Tools to Build Kids' Self-Advocacy Skills
Help Kids with Special Needs Learn to Help Themselves
Parents of children with special needs constantly research the best options for their child, make decisions and speak up for their child’s needs, but when and how should these parents teach their children to advocate for themselves?
“Start as early as possible,” says Lori Severino, EdD, assistant clinical professor and program director of special education at Drexel University in Philadelphia. “Expressing needs is the beginning of self-advocacy. Even children who are nonverbal can be given choices and ways to indicate their choices via pictures or technology.”
Kelly Milazzo, a mom from Greenwich Township, NJ, has a 19- year old son, Will, who has autism. He is now in his second semester of college. Milazzo says supporting Will’s interests and letting him make choices at a young age helped him succeed in school and pursue his passion of playing on an ice hockey team.
“For students with developmental disabilities, so often the focus is on ‘Did they behave?’ That’s important, but the down- side is that they are never taught that they can say no,” says Milazzo.
Being able to refuse is especially important when people with special needs advocate for their own health and safety.
Angie Miller, vice president of Delaware Families for Hands and Voices says her organization, which provides support for families with children who are deaf and hard-of-hearing, works with a group called KidPower to provide workshops that teach children how to say no in dangerous situations and ask an adult for help if they’re in trouble.
When they understand their diagnoses, children are better equipped to state their needs and know the strengths that will help them achieve their goals.
Brian Freedman, PhD, associate director of the University of Delaware’s Center for Disabilities Studies, says, “Make sure not only to talk about the challenges of that diagnosis but also to celebrate the positive aspects of it, such as expertise in a certain area.”
Renee Rideout, a mom from Horsham, PA, says she taught her son, Zachary, who has dyslexia, about the accomplishments of famous individuals with dyslexia. Rideout says of her 12-year-old son, “He now knows how to articulate what dyslexia is. He understands it’s not intelligence related but that his brain processes information differently.”
It’s also important to educate children in age-appropriate steps about their specific needs. For instance, Dr. Freedman suggests that parents teach children who need medication the names and dosages of their medications. Children with a physical disability should learn the proper use of any devices they need.
“The goal over time would be for the child to manage these tools independently before she reaches adulthood,” explains Dr. Freedman.
Miller says, “Kids learn advocacy the same way they learn anything else, by watching what we do as parents. When they grow up watching their parents actively engaged in learning and evaluating available resources, partnering with their doctors and teachers and assertively defend- ing their rights, they learn what good advocacy should be.”
Dr. Freedman suggests, “Parents can point out the steps they’re taking to support their child so the child will know what to request when he’s older.”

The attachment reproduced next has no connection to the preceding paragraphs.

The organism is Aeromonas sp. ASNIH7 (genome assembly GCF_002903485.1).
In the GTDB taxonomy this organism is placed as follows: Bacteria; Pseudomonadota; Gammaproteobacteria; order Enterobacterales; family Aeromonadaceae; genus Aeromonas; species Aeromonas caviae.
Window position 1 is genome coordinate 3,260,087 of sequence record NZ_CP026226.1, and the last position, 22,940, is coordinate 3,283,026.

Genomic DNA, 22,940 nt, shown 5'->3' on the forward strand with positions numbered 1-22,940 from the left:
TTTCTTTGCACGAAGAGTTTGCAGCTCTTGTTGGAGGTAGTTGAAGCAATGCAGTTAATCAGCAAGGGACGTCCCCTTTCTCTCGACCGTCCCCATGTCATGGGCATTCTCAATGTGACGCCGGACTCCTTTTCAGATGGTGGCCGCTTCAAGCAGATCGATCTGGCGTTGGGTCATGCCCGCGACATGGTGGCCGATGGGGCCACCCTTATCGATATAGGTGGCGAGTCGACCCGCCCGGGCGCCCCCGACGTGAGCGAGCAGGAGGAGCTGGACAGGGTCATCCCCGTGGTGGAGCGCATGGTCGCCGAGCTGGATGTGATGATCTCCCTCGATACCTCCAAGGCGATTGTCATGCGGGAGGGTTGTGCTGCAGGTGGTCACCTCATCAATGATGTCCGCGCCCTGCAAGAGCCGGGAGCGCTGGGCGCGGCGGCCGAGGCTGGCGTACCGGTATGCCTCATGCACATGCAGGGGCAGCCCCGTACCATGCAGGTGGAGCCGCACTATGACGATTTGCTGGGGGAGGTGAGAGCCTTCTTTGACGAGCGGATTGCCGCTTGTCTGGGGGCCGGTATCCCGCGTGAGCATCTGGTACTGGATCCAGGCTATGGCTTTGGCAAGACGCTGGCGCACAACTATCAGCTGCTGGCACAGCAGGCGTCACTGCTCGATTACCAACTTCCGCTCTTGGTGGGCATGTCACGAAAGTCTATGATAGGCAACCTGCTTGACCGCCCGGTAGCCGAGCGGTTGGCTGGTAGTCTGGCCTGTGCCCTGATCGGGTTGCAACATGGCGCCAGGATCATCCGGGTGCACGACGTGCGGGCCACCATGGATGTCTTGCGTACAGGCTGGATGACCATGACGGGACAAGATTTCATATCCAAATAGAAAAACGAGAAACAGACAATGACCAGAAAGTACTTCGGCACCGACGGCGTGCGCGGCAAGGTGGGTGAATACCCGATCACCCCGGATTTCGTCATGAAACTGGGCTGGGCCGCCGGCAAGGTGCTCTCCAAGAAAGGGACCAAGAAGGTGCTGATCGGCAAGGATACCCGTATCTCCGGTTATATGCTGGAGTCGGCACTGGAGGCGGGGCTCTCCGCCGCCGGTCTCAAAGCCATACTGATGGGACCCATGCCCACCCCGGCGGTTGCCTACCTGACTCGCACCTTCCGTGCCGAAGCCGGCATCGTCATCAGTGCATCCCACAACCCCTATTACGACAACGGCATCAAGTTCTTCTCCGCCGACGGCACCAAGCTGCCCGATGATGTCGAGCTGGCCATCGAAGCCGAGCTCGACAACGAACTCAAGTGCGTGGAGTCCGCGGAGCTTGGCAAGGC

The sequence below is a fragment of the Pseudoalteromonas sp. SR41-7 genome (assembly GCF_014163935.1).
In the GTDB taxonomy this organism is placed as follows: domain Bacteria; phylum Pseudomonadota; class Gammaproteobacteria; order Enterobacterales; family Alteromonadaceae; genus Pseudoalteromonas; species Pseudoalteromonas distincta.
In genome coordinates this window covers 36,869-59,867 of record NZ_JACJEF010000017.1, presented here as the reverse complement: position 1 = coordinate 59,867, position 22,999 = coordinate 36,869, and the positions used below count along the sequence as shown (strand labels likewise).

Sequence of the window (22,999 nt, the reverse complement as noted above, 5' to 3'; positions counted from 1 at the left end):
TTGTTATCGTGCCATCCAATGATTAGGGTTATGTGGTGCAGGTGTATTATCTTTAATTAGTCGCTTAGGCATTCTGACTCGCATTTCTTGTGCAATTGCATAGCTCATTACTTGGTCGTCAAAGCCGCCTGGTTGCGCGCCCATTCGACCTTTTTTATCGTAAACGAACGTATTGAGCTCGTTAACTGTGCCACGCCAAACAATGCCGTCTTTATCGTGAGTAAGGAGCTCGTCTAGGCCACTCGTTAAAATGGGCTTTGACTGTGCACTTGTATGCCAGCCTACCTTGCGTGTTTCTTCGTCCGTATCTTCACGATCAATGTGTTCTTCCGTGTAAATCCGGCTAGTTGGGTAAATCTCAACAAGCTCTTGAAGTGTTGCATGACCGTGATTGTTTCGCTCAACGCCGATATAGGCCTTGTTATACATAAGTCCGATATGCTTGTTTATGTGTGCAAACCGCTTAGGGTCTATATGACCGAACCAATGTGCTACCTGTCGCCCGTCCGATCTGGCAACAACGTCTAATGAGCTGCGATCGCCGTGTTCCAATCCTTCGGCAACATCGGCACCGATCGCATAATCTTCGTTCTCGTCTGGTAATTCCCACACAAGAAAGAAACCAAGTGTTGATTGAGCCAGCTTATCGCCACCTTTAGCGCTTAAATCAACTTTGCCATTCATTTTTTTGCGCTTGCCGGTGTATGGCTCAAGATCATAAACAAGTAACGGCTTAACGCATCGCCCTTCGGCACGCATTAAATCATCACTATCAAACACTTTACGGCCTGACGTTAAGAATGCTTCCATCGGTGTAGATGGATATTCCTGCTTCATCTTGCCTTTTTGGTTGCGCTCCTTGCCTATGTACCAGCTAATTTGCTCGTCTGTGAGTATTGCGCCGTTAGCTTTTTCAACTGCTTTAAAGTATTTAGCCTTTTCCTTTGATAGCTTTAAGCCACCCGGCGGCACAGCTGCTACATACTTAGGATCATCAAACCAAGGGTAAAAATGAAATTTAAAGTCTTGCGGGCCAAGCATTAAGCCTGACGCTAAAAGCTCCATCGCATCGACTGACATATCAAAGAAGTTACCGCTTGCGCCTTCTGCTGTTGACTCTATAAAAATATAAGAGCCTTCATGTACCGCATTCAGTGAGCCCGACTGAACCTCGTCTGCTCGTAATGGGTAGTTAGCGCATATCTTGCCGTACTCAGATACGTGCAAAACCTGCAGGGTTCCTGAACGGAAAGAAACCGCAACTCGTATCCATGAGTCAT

Prepare and practice
Milazzo says she and her son role-played potential self- advocacy situations ahead of time. Hazel Cole, parent consultant at the Parent Information Center of Delaware and mother of four children, including one with Down syndrome and autism and another with fine motor delays, says, “Parents can help their child write a script that introduces the child and her strengths and then talks about the dis- ability and accommodations she needs. Have your child practice this speech with adults she is familiar with, and then have her practice it at school.” Children who have trouble with verbal communication can write a letter to communicate their message and give it to the appropriate person.
Collaborate with the school
As children get older they can play a bigger role in their IEP meetings. Dr. Freedman says, “Younger children might just be in the room in the beginning of the meeting to introduce themselves to everybody and talk about what they like about school and what support is most helpful. They can become more involved in the meetings through adolescence.” He adds, “If a child has an IEP, self-advocacy goals should be built into it to ensure steps will be taken in school to work on these skills.”
Other accommodations can be made with the school to overcome challenges to self-advocacy. Carrie Melchisky, parent consultant at the Parent Information Center of Delaware and parent of two adult children — one with autism and one with ADHD — says, “Many children, especially in the middle- school years, are reluctant to advocate for themselves because they don’t want to be seen as different from their peers. Giving such a student subtle or non-verbal tools — a small card that can be passed to the teacher, a special hand signal, whatever system the child and the staff feel will be effective — to signal that they need to take extra time can help him ask for what he wants.”
“When a child makes an attempt at self-advocacy, support the attempt,” says Melchisky. Even when the child makes a mistake or things don’t go well, Melchisky says, “The focus needs to be on the attempt, not the outcome.” Praise your child’s efforts.
Dr. Severino notes, “The best thing we can do is be patient and let the children communicate.”
Susan S. Stopper is a frequent contributor to MetroKids.